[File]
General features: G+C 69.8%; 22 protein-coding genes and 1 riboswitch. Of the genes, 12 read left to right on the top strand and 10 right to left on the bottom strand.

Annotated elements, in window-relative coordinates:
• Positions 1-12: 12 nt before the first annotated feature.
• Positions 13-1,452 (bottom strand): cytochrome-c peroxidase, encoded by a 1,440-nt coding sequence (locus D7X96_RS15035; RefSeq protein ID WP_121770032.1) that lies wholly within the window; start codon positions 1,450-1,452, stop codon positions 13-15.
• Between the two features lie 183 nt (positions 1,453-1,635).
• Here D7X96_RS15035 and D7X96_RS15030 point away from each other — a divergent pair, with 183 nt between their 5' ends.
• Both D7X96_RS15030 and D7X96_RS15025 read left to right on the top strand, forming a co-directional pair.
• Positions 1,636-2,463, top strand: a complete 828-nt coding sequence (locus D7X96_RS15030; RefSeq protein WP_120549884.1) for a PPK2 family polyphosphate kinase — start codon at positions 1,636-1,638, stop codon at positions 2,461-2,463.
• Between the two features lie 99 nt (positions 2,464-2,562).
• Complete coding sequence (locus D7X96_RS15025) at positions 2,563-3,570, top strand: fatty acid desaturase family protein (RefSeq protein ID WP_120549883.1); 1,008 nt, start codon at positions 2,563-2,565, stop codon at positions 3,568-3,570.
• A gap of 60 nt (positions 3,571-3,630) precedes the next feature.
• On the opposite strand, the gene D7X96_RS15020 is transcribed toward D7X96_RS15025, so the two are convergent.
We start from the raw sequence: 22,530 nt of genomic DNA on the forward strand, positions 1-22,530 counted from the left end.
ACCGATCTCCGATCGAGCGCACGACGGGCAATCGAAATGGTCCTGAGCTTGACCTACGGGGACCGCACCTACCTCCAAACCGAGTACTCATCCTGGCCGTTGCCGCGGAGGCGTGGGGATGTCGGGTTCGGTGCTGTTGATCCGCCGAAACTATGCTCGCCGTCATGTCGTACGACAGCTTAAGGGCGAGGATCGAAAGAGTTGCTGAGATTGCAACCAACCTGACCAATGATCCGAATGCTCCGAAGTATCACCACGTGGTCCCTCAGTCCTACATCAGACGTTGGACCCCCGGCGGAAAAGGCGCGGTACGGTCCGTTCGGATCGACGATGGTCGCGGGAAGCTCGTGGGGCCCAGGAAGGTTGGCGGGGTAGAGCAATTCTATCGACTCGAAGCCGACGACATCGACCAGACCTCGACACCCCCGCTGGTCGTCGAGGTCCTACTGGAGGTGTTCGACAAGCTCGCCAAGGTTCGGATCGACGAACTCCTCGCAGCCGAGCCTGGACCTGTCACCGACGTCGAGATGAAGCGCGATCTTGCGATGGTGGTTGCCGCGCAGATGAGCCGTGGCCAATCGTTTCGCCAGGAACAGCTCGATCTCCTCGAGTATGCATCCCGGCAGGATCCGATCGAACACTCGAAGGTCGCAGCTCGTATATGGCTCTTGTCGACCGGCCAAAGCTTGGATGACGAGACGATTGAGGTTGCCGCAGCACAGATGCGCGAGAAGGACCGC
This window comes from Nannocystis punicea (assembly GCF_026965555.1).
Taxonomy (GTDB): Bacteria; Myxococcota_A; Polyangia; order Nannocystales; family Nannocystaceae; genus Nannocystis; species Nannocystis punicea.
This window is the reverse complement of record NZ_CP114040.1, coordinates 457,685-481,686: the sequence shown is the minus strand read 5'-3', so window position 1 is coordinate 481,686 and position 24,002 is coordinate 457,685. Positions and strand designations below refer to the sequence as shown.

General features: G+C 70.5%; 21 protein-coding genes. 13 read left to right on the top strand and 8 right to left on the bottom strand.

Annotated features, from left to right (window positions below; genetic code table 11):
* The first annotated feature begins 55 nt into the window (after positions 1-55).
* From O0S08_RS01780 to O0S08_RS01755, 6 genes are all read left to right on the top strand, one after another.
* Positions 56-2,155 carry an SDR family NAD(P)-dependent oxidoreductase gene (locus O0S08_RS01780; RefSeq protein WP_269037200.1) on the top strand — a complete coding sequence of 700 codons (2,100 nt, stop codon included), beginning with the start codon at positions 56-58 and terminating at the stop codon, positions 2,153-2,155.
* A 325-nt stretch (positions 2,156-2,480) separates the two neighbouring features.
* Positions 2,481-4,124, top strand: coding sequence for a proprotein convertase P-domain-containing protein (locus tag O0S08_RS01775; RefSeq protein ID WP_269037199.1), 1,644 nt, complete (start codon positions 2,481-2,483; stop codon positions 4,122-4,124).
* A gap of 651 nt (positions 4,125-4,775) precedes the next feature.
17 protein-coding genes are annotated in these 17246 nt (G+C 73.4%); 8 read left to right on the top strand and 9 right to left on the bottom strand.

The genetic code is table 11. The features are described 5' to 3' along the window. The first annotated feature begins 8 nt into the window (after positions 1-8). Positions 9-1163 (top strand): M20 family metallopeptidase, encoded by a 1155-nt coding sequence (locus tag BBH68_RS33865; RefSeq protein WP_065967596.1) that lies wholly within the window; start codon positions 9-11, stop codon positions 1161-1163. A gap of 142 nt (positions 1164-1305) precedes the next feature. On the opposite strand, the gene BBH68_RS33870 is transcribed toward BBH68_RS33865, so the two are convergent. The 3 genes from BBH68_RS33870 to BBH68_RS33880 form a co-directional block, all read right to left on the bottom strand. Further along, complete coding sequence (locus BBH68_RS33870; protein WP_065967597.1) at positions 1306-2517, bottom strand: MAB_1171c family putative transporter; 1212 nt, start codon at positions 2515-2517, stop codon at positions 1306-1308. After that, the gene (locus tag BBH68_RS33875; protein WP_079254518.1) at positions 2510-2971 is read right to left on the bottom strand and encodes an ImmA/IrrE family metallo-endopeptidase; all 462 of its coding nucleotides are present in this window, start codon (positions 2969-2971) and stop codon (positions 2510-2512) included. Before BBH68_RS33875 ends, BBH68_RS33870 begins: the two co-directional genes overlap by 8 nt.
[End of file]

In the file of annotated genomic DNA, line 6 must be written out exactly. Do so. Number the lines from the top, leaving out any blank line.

• Here D7X96_RS15035 and D7X96_RS15030 point away from each other — a divergent pair, with 183 nt between their 5' ends.